Adam Frank, NPR Blogs (source) 

I think its time to for my celebration of the equinoxes to be a signifier of equal time, balanced time.  A time to think about time.  To think about balance and moderation.  To think about one’s place in cosmic time, and to measure it against the reality of the modern time that we live in.  To celebrate a modern cosmology of the unfolding of the universe.

Yes, we will still eat apples.  Yes, we will still celebrate the harvest that hasn’t come home yet.  Yes, we even will still probably call it Mabon.

But maybe we can do something deeper.

I’m not sure yet what that might look like.

But I’ve got some time to figure it out.

(also, please forgive typos, etc…this post was written from my phone)

On Spiritual Emergency, Shamanism, Mental Illness, Therapy, and Anti-Psychiatry Sentiment in the General Pagan/Polytheist Community


this…1000 times over.
Gods, I don’t know how many times I hear/read complete and utter BS about the fact that my child has ADHD (because, you know, its apparently some made up disease…that’s only been described in medical literature for about a century) and worse, that we are The Evil parents that use medication as one of the tools to help him learn to live more effectively with it (because, you know, medicine is some Big Pharma conspiracy). Or that maybe if we were better parents (because its obviously a problem with our dicipline philosophy and methodology (never mind that we have one, to borrow a term usually used in conjunction with autism, neurotypical child, without the same challenges)…and hey, why don’t you just change their diet (like we didn’t try that first) or focus on herbal remedies (nevermind that herbs are drugs too with their own contraindications and side-effects and are often not quality controlled or standardized) or do __________ therapy-of-the-week with him (totally ignoring that study after study after study shows the best results with a combination of behavioral therapy *and* medication.
The problem is that too many people don’t know what they are talking about, but feel free to pass uninformed and uneducated judgement on situations they aren’t living in.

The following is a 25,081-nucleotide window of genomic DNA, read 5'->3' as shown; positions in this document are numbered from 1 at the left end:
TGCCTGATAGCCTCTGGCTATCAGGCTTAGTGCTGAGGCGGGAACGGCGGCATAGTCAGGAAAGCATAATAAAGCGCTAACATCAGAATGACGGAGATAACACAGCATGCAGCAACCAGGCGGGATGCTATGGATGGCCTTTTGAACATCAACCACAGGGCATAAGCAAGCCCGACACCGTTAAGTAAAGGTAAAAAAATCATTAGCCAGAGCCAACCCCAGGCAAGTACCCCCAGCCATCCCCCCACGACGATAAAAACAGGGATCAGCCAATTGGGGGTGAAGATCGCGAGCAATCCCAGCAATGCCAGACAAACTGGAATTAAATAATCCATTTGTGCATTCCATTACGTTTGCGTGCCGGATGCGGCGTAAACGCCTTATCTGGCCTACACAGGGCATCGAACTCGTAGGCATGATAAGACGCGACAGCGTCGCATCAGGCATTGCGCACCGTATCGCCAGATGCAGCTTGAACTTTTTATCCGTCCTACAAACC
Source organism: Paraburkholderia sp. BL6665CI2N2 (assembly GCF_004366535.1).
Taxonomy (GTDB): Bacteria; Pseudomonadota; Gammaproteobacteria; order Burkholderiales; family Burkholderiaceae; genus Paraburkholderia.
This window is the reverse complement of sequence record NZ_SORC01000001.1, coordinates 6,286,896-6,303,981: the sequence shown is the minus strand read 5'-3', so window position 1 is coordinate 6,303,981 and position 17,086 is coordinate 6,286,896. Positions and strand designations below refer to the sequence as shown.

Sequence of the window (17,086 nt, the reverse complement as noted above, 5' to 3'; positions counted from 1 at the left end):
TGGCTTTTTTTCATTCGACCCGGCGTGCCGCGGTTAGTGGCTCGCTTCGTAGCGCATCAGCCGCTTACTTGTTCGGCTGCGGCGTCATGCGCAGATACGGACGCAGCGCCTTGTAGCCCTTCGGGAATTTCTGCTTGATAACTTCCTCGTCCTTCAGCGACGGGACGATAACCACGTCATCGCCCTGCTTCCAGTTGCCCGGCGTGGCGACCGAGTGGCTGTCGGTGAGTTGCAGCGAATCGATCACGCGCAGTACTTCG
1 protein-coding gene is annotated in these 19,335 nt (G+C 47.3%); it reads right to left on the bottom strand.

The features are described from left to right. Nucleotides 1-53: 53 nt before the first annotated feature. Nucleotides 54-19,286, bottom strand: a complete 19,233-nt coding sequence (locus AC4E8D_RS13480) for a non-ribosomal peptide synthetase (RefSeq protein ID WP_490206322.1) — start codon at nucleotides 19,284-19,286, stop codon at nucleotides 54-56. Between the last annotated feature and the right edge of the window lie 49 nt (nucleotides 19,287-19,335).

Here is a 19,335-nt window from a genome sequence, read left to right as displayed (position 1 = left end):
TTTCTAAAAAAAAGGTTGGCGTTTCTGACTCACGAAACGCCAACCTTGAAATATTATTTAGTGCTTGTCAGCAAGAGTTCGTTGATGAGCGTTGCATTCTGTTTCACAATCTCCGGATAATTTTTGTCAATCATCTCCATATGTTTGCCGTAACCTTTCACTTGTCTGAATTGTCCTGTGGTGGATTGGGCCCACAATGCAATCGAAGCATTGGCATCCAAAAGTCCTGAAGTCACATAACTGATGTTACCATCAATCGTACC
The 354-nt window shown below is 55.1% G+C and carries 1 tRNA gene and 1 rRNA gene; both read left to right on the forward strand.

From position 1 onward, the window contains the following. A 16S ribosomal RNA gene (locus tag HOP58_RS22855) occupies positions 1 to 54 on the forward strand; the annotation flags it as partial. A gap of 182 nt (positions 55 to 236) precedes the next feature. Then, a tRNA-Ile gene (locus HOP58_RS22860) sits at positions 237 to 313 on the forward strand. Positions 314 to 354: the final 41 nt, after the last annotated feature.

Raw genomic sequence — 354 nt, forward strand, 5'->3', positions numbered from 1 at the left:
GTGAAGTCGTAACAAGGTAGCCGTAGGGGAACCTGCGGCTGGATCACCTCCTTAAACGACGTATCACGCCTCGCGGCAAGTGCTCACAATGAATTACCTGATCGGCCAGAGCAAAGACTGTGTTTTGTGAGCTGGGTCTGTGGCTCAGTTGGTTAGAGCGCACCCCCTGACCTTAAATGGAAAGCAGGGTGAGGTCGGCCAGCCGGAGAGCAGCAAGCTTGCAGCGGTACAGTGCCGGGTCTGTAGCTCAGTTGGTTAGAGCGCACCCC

Originally posted on Foxglove & Firmitas:

Alternative Title: I’m Gonna Keep Talking About This Until It’s a Generally Accepted Thing…

It happened again. Someone posted another article on mental illness being a sign of a healer being born on the Local Pagan Facebook Group with the general overarching but not direct message being that all native and ancient cultures saw it as this. Now I don’t deny that mental illness can be the birth of a healer. I’ve known too many people who have struggled with a history of it, myself included, that haven’t found themselves called to help others dealing with similar problems.

However, these articles tend to stress how society is actually the sick one, and how we need to stop shoving pills at people to fix all their problems.

Anyone who has ever been on psychiatric medication will probably tell you that pills don’t solve all the problems and most professionals are pretty…

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Front Doors are for Warding


This month’s Random Post, reposted:

Originally posted on musings of a kitchen witch:

Come along for the party and check out the rest of the posts!!

I’ve written a little bit about greener cleaning from time to time, and I’ve talked about blessing and cleansing the home as well, and creating magical surroundings (I especially love the evolution of my favorite all-purpose cleaner that I can follow in my blog posts). But for today’s blog party theme, I thought I’d talk about the correspondences of our homes themselves, and how that carries over into a home-based magical practice.

Now, not every home will have all of these specific locations as rooms, or maybe even at all….or perhaps your family calls it something else, or you don’t use what the room was designed for as its actual purpose.  That is perfectly acceptable, instead of getting hung up on the name of the space or the item, consider the purpose of that place…

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I’m working on making some changes around the house (its back to school time–time for post-summer vacay cleaning frenzy) and personal-life wise (nothing bad, just some post-summer slump recovery), which should hopefully leave me with more blogging time (I have about three dozen half-written posts in my drafts to finish up and start moving out, lol).


In the meantime, I leave you with some good reading:

In Defense of Ecclectic Paganism @ The Allergic Pagan

Hospitality and the Witch @ A Word to the Witch

In praise of the Wheel of the Year @ Under the Ancient Oaks


Stand-by for some new content, some blog redecorating, and maybe even a name change!!

And have a blessed day!


Edited to add:  If you had problems with links, I apologize…I neglected to check to make sure that they worked before I posted and I cut and pasted wrong (I always forget that wordpress includes an http:// already, lol…)